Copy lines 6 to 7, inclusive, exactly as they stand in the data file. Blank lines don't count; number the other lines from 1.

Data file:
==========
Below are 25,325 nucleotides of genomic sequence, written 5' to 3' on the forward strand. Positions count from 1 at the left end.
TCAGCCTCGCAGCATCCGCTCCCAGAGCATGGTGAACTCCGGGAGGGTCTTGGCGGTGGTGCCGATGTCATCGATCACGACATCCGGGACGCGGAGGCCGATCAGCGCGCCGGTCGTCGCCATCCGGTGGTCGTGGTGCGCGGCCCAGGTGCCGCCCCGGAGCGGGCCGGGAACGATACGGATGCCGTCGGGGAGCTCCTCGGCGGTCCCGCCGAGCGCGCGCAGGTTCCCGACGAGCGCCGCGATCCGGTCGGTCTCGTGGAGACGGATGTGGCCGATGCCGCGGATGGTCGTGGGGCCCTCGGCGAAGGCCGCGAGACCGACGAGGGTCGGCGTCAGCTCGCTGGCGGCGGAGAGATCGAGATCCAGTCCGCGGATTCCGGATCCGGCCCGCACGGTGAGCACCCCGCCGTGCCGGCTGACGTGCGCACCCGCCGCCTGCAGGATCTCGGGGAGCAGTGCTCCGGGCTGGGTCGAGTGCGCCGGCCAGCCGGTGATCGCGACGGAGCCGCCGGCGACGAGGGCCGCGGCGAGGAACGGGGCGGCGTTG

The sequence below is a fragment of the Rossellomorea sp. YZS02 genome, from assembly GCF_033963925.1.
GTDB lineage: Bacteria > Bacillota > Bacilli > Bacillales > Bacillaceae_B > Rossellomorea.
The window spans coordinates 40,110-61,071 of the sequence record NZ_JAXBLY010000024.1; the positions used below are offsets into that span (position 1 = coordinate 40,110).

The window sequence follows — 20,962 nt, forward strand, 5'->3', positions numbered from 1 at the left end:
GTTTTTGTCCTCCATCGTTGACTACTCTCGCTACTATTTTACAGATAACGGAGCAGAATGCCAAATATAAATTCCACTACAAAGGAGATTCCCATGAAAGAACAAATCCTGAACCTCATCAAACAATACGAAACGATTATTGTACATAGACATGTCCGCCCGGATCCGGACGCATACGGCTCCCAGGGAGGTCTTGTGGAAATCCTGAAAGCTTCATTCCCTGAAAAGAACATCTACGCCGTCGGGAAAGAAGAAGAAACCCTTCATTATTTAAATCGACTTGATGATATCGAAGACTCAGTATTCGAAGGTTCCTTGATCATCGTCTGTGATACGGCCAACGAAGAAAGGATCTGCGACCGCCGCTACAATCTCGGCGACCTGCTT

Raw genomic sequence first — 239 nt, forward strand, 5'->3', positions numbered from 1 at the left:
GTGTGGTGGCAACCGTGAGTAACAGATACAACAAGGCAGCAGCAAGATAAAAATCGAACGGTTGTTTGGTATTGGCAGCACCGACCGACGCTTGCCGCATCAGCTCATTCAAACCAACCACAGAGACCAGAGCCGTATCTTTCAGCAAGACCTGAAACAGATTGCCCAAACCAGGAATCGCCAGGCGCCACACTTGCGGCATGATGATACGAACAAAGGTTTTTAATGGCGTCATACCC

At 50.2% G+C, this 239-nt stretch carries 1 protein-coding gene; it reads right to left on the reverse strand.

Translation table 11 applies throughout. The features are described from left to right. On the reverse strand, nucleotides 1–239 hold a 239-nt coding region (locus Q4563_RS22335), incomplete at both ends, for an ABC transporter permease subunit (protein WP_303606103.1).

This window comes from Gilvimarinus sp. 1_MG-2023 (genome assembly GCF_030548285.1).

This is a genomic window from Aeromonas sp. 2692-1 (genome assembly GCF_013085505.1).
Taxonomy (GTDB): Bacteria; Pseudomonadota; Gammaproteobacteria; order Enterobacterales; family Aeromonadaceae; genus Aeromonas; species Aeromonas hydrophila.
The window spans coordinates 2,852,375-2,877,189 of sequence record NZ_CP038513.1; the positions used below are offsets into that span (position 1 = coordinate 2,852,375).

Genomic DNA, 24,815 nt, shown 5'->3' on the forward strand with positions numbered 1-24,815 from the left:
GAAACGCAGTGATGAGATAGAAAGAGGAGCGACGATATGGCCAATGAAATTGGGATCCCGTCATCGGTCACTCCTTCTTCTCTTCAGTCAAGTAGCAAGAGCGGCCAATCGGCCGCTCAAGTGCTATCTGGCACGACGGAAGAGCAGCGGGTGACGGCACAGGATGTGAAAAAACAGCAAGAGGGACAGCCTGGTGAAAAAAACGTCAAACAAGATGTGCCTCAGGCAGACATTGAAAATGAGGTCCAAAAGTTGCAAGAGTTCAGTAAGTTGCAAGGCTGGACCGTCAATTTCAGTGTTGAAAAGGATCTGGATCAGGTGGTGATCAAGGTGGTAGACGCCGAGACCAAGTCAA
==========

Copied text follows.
The window sequence follows — 20,962 nt, forward strand, 5'->3', positions numbered from 1 at the left end:
GTTTTTGTCCTCCATCGTTGACTACTCTCGCTACTATTTTACAGATAACGGAGCAGAATGCCAAATATAAATTCCACTACAAAGGAGATTCCCATGAAAGAACAAATCCTGAACCTCATCAAACAATACGAAACGATTATTGTACATAGACATGTCCGCCCGGATCCGGACGCATACGGCTCCCAGGGAGGTCTTGTGGAAATCCTGAAAGCTTCATTCCCTGAAAAGAACATCTACGCCGTCGGGAAAGAAGAAGAAACCCTTCATTATTTAAATCGACTTGATGATATCGAAGACTCAGTATTCGAAGGTTCCTTGATCATCGTCTGTGATACGGCCAACGAAGAAAGGATCTGCGACCGCCGCTACAATCTCGGCGACCTGCTT